Skip to content
February 21, 2009 / Bo Mackison

Sarah’s “Comfort”

a wabi-sabi treasure

a wabi-sabi treasure

My great-grandmother, Sarah Margaret Smulling, was 18 years old when she made what she referred to in her diary as her  “comfort” and entered it in the county fair. She brought  home a blue ribbon. (still attached)

embroidered with a variety of stitches

Sarah was born in 1866; she sewed and painted this coverlet c. 1884. She lived on a farm in Clark County, Missouri, near the town of Kahoka, where her older sister and brother-in-law had a millinery shop. Her sister brought home the scraps from her shop, and shared them with her younger sisters. Most evenings, after the farm chores were done, Sarah and her sisters would all gather and each would sew or decorate their “comforts” or other pieced items.

appliqued

Since the girls were using scraps from a well-established and profitable shop, they had access to the finest of materials. Silks, damasks, moires, chintze, brocades, velvets, and fine cottons were all available for their use. Sarah did several appliques on this piece. The most elaborate was this orange fan.

hand painting on the fabric, rather unusual

Sarah evidently had some talent in the arts. She was the only girl in the family who actually painted on her fabric. Most of the small paintings are of the more common varieties of flowers–daisies, violets, wild roses–but she also painted several butterflies and this swan.

The quilt is done in mostly browns, neutrals, and oranges. The one thing I find amazing is the border Sarah added to her handiwork–a five inch wide swath of bright pink chintz. The fabric has suffered from lots of use and improper storage. There are quite a few worn pieces of fabric in the delicate materials. Nonetheless, I consider this one of my family’s heirlooms. Definitely wabi-sabi.

The entire set of photographs, including more close-ups of different sections of the coverlet are in this flickr set.

10 Comments

  1. Anna Surface / Feb 21 2009 8:02 am

    Sarah was a creative artist and her handiwork is gorgeous. I am taken by the detail in the top stitches–the embroidery. The first photo shows the various pieces in style and shapes fit together in a wonderful collage of a patchwork quilt… amazing work! I wonder if she designed as she went or as she felt inspired. Sara definitely appeared to be a naturalist. Beautiful treasures. 🙂

  2. suehenryphotography / Feb 21 2009 8:03 am

    This post has soooo many wonderful aspects to it; the family heirloom, the beautiful hand work; the nice photography that helps tell the story. Thank you so much for sharing this.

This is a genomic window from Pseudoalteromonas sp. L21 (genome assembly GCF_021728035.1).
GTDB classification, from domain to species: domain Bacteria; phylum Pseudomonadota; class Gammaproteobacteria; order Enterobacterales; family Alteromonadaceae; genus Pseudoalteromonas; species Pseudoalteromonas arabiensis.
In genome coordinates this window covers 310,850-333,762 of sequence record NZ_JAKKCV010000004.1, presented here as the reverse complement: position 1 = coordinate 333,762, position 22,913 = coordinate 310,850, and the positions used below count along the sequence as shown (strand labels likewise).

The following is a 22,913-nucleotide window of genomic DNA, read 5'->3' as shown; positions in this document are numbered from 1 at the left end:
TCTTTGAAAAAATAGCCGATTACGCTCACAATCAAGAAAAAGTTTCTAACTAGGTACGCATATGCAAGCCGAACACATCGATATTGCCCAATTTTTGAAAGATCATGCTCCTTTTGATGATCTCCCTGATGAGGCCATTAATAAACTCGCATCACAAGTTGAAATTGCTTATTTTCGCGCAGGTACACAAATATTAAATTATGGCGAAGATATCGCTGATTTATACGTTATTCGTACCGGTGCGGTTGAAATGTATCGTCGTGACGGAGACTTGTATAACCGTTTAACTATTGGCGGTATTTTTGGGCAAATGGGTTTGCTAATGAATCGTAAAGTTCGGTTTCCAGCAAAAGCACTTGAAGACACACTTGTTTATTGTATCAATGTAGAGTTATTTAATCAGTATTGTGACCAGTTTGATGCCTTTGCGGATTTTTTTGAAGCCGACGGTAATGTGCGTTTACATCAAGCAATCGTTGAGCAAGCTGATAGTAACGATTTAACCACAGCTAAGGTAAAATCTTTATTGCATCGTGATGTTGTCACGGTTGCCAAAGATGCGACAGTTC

3. Richard Lovison / Feb 21 2009 12:30 pm

    The quilt is beautiful Bo, especially the hand painted area. What wondrous expressions of creativity that are being lost in our age of technology.

  4. Carsten / Feb 21 2009 1:15 pm

    This is beautiful. I like keeping items that have a history. Nice pictures.

  5. tomwhelan / Feb 21 2009 2:33 pm

    Beautiful quilt, fine photography as well.

  6. Marcie / Feb 22 2009 4:17 am

    This is fantastic! Not only in its workmanship..which is incredible all unto itself..but that you’ve saved and preserved it for all these years. Yes – definitely wabi sabi.

  7. Gandalf / Feb 22 2009 2:15 pm

    you should consider sending a complete set of the quilt to some historic society or local museum for posterity. Wonderful story and images. The talent of your greatgrandmother certainly made its way down to you.

  8. uphilldowndale / Feb 22 2009 4:51 pm

    The very fabric of history, wonderful; we are fortunate we can photo and record the beauty, I have a ‘sampler’ it is very delicate and I’m sure the colours must now be a shadow of the original

  9. amuirin / Feb 25 2009 10:03 am

    I’m about to go look at the flickr. I love the history you included, and that quilt is absolutely wonderful. The fabric, the color, the stitches. I hope to see the pink chintz. 🙂

    I’m so glad you shared this. If I were rich, very rich, a few things I would do- is keep an enormous aquarium with cuttlefish, and then I’d start a quilt collection. Some of them would be fabulous displays of stunning workmanship, elaborate piecings, picture quilts, and some would just be full of history and character and love.

    This samples from the spectrum.

  10. Truddle / Mar 25 2009 4:28 pm

    Bo you have done a wonderful job of capturing the work of your great-grandmother – I love the story you included with the pictures, bringing it all to life. How fun to have her diary, and this precious comfort to go along with it!

Comments are closed.

%d bloggers like this: